The complaint in B.L.R. v. Department of Homeland Security, filed in the Eastern District of Michigan, asks the court to hold these delays unreasonable under the Administrative Procedure Act.

“Congress created the U visa to support and protect our most vulnerable fellow community members,” said Meredith Luneack, staff attorney at MIRC. “The prohibitive delays in processing U visas leave survivors of violence and abuse in legal limbo for years. Our clients have done what USCIS asked of them to receive a U visa; they reported their abusers and they cooperated with police. It is USCIS’ turn to make good on their commitment to our clients, and grant them the status and stability they so desperately need.”

“Winston is pleased to partner with NIJC and MIRC on this very important case,” said Kurt Mathas, litigation partner at Winston & Strawn. “Our clients and the class of individuals that they represent were the victims of serious crimes who assisted law enforcement and rightfully applied for U visas. The Defendants’ failure to timely adjudicate U visa petitions and provide interim relief, and the privileges and protections that come with it, have needlessly harmed those whom U visas were designed to protect.”

The lead plaintiff in the case is B.L.R., a woman who brought charges against her husband for years of physical and emotional abuse. Thanks to her cooperation in the case, her husband pled guilty. B.L.R. applied for a U visa in October 2021 but has yet to receive a bona fide determination from USCIS, meaning that she cannot legally work. Without work, she risks falling into economic dependency on the husband who abused her.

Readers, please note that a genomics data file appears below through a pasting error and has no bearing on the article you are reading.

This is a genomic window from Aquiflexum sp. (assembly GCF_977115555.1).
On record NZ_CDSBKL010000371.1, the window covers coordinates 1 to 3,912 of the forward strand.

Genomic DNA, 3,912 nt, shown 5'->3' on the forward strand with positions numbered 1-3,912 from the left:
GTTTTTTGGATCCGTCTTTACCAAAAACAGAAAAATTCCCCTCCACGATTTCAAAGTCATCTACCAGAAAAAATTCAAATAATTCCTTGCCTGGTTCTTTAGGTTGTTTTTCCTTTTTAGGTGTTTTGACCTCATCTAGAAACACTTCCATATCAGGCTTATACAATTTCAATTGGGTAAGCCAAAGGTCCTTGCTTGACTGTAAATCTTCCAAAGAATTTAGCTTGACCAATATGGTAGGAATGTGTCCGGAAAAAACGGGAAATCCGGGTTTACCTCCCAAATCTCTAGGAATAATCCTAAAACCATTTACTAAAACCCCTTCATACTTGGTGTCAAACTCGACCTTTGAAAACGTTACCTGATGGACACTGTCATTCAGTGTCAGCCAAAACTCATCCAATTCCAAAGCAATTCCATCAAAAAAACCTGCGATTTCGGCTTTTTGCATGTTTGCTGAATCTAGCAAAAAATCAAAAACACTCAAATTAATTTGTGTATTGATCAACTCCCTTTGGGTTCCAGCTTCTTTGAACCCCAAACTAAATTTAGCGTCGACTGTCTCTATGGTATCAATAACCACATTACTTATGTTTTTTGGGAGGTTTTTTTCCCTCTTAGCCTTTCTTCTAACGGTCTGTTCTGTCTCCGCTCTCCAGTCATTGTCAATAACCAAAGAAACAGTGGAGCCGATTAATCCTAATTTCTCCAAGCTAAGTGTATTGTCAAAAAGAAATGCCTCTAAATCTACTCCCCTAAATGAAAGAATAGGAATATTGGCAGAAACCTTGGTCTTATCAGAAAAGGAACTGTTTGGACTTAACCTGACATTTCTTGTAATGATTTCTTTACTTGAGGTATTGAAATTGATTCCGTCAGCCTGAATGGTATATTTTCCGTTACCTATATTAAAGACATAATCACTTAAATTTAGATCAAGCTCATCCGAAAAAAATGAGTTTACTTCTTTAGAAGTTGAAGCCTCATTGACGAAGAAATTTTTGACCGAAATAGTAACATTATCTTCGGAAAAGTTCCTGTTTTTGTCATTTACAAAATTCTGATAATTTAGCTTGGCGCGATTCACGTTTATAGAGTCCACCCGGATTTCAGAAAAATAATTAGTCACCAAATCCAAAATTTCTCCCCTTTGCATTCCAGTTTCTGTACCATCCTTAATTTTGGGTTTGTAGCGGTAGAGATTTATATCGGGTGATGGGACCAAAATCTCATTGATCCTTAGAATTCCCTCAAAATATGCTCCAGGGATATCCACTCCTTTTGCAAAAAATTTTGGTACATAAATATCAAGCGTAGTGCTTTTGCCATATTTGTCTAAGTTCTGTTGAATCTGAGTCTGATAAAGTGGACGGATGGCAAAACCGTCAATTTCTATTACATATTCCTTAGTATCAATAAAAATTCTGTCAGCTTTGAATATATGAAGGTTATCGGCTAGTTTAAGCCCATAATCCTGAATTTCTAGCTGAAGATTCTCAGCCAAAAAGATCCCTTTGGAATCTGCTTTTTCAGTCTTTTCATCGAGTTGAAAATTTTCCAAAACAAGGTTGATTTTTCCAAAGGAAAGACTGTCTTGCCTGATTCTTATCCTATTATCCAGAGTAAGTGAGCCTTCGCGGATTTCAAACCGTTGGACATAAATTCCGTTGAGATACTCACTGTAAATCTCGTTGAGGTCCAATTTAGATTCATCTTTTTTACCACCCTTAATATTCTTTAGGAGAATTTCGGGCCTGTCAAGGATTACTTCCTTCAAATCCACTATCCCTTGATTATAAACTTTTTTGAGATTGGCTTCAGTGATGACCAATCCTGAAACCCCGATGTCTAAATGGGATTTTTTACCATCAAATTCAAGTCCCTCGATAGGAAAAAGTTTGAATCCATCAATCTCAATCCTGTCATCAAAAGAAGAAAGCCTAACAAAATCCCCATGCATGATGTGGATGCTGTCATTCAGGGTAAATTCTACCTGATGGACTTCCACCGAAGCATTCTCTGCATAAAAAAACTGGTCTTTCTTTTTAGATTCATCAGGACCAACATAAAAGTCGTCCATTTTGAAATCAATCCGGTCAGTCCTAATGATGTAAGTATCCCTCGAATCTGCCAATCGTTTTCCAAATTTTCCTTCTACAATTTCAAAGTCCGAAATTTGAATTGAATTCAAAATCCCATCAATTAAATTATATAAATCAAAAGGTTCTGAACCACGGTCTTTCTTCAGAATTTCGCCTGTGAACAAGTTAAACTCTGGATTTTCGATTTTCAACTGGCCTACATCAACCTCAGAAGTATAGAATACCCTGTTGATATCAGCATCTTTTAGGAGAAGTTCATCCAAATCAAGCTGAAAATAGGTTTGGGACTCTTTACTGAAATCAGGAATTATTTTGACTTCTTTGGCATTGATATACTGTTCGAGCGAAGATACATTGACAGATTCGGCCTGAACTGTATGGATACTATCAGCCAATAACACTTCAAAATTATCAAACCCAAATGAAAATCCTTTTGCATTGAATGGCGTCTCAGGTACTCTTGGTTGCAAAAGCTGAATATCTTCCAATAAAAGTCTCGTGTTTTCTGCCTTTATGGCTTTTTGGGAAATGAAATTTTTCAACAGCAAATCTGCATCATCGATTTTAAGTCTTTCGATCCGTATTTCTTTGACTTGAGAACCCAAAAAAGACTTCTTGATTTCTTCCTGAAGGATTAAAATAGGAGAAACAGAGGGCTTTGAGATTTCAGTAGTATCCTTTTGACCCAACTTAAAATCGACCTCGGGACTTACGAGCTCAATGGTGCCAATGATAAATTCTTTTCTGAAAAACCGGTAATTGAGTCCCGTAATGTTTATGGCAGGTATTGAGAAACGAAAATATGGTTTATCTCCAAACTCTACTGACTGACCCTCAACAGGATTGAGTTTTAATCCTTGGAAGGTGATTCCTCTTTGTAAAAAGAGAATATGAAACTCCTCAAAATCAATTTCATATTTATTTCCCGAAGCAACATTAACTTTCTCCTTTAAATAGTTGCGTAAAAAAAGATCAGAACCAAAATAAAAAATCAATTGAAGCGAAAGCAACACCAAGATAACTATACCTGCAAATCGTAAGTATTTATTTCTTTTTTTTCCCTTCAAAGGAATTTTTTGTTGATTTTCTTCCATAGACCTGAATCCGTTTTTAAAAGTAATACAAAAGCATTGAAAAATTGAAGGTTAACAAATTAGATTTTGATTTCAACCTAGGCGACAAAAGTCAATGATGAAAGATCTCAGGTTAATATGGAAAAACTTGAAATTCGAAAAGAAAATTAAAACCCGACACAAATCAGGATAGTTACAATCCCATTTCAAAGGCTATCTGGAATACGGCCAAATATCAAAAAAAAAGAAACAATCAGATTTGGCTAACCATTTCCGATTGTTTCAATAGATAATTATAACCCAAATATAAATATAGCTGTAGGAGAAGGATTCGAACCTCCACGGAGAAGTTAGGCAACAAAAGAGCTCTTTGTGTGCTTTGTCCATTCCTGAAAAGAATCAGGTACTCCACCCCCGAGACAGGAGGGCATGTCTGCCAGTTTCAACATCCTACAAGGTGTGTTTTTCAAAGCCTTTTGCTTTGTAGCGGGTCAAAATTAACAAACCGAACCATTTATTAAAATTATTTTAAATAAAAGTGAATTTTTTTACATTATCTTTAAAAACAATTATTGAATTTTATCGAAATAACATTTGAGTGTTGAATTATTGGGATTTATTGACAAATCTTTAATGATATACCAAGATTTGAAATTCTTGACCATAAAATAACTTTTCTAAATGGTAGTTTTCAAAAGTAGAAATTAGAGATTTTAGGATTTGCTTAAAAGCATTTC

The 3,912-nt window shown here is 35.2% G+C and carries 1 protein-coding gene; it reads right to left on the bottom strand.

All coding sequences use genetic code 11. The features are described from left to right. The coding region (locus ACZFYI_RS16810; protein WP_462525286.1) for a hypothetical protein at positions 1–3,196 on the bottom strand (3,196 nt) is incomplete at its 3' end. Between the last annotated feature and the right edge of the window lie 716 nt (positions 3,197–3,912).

Mr. Dzib Cohuo applied for a U visa after a former roommate assaulted him and threatened his life. That crime initially left Mr. Dzib Cohuo, his wife, and young son without stable housing. Although they have since found shelter, their situation remains extremely precarious because Mr. Dzib Cohuo lacks work authorization. Although the U visa was intended to help immigrants feel safe to interact with law enforcement, without protection from deportation, Mr. Dzib Cohuo continues to experience severe anxiety any time he sees a law enforcement officer.


National Immigrant Justice Center (NIJC) is dedicated to ensuring human rights protections and access to justice for all immigrants, refugees and asylum seekers. NIJC provides direct legal services to and advocates for these populations through policy reform, impact litigation, and public education. Since its founding three decades ago, NIJC has been unique in blending individual client advocacy with broad-based systemic change.

Michigan Immigrant Rights Center (MIRC) is a statewide legal resource center for Michigan’s immigrant communities that works to build a thriving Michigan where immigrant communities experience equity and belonging. MIRC’s work is rooted in three pillars: direct legal services, systemic advocacy, and community engagement and education.

Winston & Strawn LLP is a distinguished global law firm with nearly 1000 attorneys in the United States, Europe, Asia, and the Middle East.